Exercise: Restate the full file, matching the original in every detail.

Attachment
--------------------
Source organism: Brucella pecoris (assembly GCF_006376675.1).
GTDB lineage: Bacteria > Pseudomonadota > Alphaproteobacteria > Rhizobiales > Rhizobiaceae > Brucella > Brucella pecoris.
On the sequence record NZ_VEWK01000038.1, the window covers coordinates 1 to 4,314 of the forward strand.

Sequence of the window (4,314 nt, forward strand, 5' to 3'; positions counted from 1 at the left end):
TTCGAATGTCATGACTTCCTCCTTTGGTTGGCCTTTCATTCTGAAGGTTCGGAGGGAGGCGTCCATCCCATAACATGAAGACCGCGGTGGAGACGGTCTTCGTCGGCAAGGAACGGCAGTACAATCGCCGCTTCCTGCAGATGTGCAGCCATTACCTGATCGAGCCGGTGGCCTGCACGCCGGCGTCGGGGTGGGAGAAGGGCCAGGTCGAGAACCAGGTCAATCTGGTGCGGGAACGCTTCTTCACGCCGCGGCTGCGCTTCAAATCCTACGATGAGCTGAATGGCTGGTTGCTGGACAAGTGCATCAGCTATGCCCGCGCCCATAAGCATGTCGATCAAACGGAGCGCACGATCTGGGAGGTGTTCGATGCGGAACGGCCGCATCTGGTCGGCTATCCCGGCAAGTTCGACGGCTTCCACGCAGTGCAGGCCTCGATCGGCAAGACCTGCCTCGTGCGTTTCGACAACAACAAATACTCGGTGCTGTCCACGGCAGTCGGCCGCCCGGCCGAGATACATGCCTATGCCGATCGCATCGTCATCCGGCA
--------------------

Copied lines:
Source organism: Brucella pecoris (assembly GCF_006376675.1).
GTDB lineage: Bacteria > Pseudomonadota > Alphaproteobacteria > Rhizobiales > Rhizobiaceae > Brucella > Brucella pecoris.
On the sequence record NZ_VEWK01000038.1, the window covers coordinates 1 to 4,314 of the forward strand.

Sequence of the window (4,314 nt, forward strand, 5' to 3'; positions counted from 1 at the left end):
TTCGAATGTCATGACTTCCTCCTTTGGTTGGCCTTTCATTCTGAAGGTTCGGAGGGAGGCGTCCATCCCATAACATGAAGACCGCGGTGGAGACGGTCTTCGTCGGCAAGGAACGGCAGTACAATCGCCGCTTCCTGCAGATGTGCAGCCATTACCTGATCGAGCCGGTGGCCTGCACGCCGGCGTCGGGGTGGGAGAAGGGCCAGGTCGAGAACCAGGTCAATCTGGTGCGGGAACGCTTCTTCACGCCGCGGCTGCGCTTCAAATCCTACGATGAGCTGAATGGCTGGTTGCTGGACAAGTGCATCAGCTATGCCCGCGCCCATAAGCATGTCGATCAAACGGAGCGCACGATCTGGGAGGTGTTCGATGCGGAACGGCCGCATCTGGTCGGCTATCCCGGCAAGTTCGACGGCTTCCACGCAGTGCAGGCCTCGATCGGCAAGACCTGCCTCGTGCGTTTCGACAACAACAAATACTCGGTGCTGTCCACGGCAGTCGGCCGCCCGGCCGAGATACATGCCTATGCCGATCGCATCGTCATCCGGCA